Cellular-immune responses are initiated when helper T lymphocytes respond to antigens presented in association with MHC class II region products (HLA-D region antigens) on the surface of antigen-presenting cells. It has been proposed that the increases in lymphocytes in the lungs of patients with pulmonary sarcoidosis and the enhanced antigen-presenting function of alveolar macrophages obtained by bronchoalveolar lavage might relate to increased expression of HLA-D region antigens on the alveolar macrophages of these patients. Most studies have been limited to measuring only the percentages of alveolar macrophages expressing HLA-DR antigens using standard immunofluorescent or im- munocytochemical staining methods. These studies, with only one exception, have concluded that the majority of alveolar macrophages express HLA-DR antigens and that no differences in percentages occur between patients with sarcoidosis and normal volunteers. This led Campbell et al to explore whether the density of expression of HLA-DR on alveolar macrophages might be increased in patients with sarcoidosis compared with control subjects. They used a technique employing scanning and integrating microden- sitometry and a monoclonal antibody conjugated to glucose oxidase to quantify the density of HLA-DR; they concluded that expression was significantly increased on alveolar macrophages in pulmonary sarcoidosis. They suggested that this increase might be associated with the increases in T lymphocytes in the lavage samples of these patients, but they have neither tested this possibility nor explored the relevance to clinical features. By contrast, Maron et al have recently reported in a brief abstract that expression of HLA-DR on alveolar macrophages from patients with the nongranulomatous fibrosing lung disease idiopathic pulmonary fibrosis (synonym: cryptogenic fibrosing alveolitis [CFA]) is reduced compared with that of healthy volunteers.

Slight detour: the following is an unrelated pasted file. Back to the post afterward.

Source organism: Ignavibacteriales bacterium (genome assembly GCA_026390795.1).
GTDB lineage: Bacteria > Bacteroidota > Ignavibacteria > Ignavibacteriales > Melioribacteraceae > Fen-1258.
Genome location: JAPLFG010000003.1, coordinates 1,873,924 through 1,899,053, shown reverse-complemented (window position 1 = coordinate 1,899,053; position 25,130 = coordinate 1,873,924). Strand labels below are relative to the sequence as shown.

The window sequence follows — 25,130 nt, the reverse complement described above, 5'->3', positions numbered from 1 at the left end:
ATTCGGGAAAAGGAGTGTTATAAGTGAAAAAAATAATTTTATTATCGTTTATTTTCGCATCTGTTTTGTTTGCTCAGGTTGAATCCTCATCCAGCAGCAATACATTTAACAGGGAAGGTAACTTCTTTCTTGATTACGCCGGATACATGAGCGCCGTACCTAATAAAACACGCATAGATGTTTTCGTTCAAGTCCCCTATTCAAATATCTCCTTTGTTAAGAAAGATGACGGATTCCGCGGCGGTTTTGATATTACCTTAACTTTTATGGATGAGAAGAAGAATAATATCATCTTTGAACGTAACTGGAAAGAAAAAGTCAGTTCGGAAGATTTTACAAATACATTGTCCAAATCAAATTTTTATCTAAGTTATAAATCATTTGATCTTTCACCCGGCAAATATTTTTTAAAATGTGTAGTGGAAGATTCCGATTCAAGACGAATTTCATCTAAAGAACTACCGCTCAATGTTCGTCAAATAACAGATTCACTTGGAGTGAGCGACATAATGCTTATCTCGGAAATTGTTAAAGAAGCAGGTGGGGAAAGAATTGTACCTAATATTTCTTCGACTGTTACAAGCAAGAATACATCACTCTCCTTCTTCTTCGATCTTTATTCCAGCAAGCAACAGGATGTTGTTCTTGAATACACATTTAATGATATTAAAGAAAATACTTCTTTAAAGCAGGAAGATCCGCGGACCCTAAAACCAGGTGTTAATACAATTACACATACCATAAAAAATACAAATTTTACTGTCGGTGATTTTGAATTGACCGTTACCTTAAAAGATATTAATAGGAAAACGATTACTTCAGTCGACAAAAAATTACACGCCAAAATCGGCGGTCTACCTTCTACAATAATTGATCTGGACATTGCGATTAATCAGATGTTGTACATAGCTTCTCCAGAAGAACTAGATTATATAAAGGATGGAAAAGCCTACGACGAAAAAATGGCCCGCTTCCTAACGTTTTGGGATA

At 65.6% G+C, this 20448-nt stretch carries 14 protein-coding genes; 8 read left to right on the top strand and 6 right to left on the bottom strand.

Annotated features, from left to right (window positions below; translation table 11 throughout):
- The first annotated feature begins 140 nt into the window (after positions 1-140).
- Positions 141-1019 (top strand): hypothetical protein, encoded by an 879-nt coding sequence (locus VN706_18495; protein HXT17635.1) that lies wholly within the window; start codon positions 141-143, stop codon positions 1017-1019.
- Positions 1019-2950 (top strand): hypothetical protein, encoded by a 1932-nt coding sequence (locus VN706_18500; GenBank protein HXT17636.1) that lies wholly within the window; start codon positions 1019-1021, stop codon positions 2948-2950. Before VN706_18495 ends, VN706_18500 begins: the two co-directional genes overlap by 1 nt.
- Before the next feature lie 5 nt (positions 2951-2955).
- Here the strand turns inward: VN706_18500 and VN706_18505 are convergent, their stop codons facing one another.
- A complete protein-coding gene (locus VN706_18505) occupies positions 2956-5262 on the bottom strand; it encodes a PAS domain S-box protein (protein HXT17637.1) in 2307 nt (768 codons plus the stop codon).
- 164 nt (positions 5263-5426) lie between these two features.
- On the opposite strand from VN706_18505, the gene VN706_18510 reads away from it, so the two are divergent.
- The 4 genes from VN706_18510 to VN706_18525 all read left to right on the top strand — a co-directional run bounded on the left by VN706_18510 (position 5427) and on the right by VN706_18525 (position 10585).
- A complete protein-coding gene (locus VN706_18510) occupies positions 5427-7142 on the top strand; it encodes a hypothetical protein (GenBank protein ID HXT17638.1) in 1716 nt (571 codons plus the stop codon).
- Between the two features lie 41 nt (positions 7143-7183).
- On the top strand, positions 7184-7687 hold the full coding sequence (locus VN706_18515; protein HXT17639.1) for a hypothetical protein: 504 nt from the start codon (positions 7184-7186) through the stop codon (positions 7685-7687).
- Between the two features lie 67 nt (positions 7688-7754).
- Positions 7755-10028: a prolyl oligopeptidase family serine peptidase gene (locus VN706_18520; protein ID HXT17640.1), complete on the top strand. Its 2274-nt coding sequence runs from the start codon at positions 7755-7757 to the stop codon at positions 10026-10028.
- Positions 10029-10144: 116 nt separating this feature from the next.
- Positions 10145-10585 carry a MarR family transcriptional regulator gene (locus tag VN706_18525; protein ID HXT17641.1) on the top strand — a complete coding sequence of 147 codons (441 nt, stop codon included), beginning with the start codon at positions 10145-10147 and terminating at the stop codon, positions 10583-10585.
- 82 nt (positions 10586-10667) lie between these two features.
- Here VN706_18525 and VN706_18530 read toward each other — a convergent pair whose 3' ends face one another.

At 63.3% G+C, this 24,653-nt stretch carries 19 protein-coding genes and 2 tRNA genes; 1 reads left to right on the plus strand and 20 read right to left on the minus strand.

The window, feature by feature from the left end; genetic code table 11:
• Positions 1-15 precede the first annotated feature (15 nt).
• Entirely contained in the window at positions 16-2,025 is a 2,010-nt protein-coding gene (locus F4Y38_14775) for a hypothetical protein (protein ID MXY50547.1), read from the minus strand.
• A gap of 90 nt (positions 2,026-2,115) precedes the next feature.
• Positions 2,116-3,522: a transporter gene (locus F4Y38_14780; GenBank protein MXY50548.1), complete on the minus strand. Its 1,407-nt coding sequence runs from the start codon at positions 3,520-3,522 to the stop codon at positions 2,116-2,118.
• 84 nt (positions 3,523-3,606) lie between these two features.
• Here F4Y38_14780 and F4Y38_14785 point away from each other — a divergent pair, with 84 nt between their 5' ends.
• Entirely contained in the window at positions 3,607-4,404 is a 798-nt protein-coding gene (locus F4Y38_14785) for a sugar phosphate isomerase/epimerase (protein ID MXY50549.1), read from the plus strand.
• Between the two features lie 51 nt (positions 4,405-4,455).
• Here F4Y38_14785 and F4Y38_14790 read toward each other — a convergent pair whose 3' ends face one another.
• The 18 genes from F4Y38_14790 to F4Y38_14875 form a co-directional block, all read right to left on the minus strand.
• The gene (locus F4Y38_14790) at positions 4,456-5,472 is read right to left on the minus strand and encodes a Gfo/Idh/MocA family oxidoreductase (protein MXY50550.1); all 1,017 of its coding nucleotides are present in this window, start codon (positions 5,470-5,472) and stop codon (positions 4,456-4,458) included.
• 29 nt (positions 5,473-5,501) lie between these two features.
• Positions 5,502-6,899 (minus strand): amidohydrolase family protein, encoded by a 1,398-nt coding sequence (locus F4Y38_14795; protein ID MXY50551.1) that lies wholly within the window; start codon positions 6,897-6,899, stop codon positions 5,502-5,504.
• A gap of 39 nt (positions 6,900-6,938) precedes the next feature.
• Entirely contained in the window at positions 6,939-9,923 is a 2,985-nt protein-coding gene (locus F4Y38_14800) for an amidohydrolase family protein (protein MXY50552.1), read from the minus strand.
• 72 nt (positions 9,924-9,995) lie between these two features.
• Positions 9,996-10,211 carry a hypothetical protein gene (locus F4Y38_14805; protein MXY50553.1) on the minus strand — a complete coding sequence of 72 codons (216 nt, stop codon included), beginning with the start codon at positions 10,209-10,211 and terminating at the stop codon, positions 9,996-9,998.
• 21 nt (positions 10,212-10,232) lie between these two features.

The aim of our study was to confirm these preliminary reports by using flow cytometric techniques to objectively measure the intensity of expression of HLA-D region products on alveolar macrophages, as well as the percentages of positive and negative cells. We have also extended the earlier work by exploring not only HLA-DR but also HLA-DQ and DP on alveolar macrophages since there is now evidence that HLA-DQ and DP expression may be a feature of the most efficient antigen presenting in the blood. In addition, we have studied expression of transferrin receptors by alveolar macrophages as another potential phenotypic marker of cell activation. We have investigated patients with extrinsic allergic alveolitis (EAA) as well as those with pulmonary sarcoidosis, since both are granulomatous lung diseases associated with increased lymphocytes in lung lavage samples, and have compared the findings with those in patients with nongranulomatous fibrosing lung diseases, in particular CFA and fibrosing alveolitis (FA) associated with scleroderma where increases in granulocytes are more common in lavage. Finally, we have explored whether the levels of HLA-D region antigens on alveolar macrophages from patients with sarcoidosis and EAA show any correlation with the levels or subpopulations of lavage lymphocytes in these patients or with their lung function measurements. Viagra Super Active